You will get injured.
In my case, you will hit the pavement head first going 22 mph and end up looking like this:
Now that I’ve caught your attention with a graphic pic, I’ll start by saying this: injuries suck, but there are certain parts that I love about them. I was blessed with a black eye and a HUGE growth opportunity – let me elaborate.
On Thanksgiving, my boyfriend and I set out early in hopes of riding a century before turkey & gravy. We were cruising for the first 20ish miles of the ride. “Okay, this feels fast, but nothing I can’t handle”, I thought. It was a sharp 40 degrees out, maybe even colder in the valleys. My hands were so cold that all I could focus on was trying to ride harder to distract myself from my fingers going numb. Note to self: riding faster will not make your hands warm up.
After a long descent we reached a flat section – the scene of the accident. This was going towards Nicasio after the “Golf Course Hill”, for all you Bay Area friends. I was drafting really close to Cassidy’s wheel at that point; something I had been working on becoming more comfortable with. Suddenly, my front tire hit his back tire, ever so slightly. Such a minor mistake came with a huge consequence. Before I could even correct my wheel, I had flown off my bike and hit the hard concrete head first, shoulder second. It hurt so freaking bad. I didn’t know I could scream like I did, but wow I’m sure I woke up a few neighbors.
The road I was on was definitely not highly trafficked, so it could have been a while until help arrived. Luckily, someone called 911. I don’t know you, but huge thank you! A cop car came first, then an ambulance. Key takeaway here- if you are not about to die, get in the cop car over the ambulance to save thousands of dollars! The cop drove me and my (un-damaged, somehow) bike home.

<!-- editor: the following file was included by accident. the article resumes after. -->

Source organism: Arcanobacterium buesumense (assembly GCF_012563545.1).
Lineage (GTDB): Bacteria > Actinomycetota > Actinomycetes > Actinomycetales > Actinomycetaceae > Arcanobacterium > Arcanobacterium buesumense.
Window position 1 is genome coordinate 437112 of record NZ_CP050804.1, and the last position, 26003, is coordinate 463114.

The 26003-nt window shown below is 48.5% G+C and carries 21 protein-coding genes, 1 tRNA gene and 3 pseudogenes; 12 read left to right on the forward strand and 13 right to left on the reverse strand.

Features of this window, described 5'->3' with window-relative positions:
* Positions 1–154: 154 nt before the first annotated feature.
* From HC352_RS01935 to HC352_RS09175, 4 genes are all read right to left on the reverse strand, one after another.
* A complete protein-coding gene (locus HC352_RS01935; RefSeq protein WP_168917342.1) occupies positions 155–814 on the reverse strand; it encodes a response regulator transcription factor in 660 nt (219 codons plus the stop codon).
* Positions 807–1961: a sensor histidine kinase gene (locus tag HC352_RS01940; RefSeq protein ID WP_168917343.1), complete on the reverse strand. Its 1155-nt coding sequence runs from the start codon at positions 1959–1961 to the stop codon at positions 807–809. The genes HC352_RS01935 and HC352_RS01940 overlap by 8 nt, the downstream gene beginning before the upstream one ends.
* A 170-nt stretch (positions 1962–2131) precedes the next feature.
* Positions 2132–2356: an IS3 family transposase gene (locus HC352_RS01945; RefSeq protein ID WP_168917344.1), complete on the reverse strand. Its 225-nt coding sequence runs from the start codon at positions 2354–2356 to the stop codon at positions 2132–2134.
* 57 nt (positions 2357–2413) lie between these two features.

There is a fine line in my mind between “you’re fine” and “you’re f*cked”. Later in the day I went to the hospital to get checked out. Come to find out I had fractured my collar-bone, my thumb, and got a concussion. Could have been a ton worse, could have been better. The classic cyclist injury.
Anyways, this blog is not meant to focus on how I hit the ground, but instead, about what I’m learning on my way back up! My favorite part about injuries is how much I end up learning about the body and mind from them. One of my favorite areas to study is the workings of the body. It is the most complex, amazing system ever- don’t you agree?!
So, I want to share what were, in my opinion, some of the most interesting and useful tidbits that I learned about healing concussions and fractures.
Depression linked to concussions
In the first two weeks post-concussion, it was really difficult for me to sit with the fact that I did not feel like my usual self. I couldn’t do simple tasks like putting my socks on, washing my hair, or lifting anything. I felt so frustrated and useless.
Furthermore, I felt this overwhelming sadness for seemingly no reason. I felt like I couldn’t control my emotions to the extent that I usually can. Looking back on that time, a few weeks removed now, it makes complete sense why I was feeling so depressed, even though in the moment those feelings were miserable.
I learned that there are a few things about concussions that can trigger depression. Broadly, hitting your head hard causes a change in neurotransmission. Your serotonin levels decrease, and on top of that, not working out lowered my usual level of serotonin even more.
Also, concussions cause growth hormone production to shut down, which can lead to depression. I first heard about that one on a Rich Roll podcast featuring Mike Mahler (highly recommended if you want to learn more).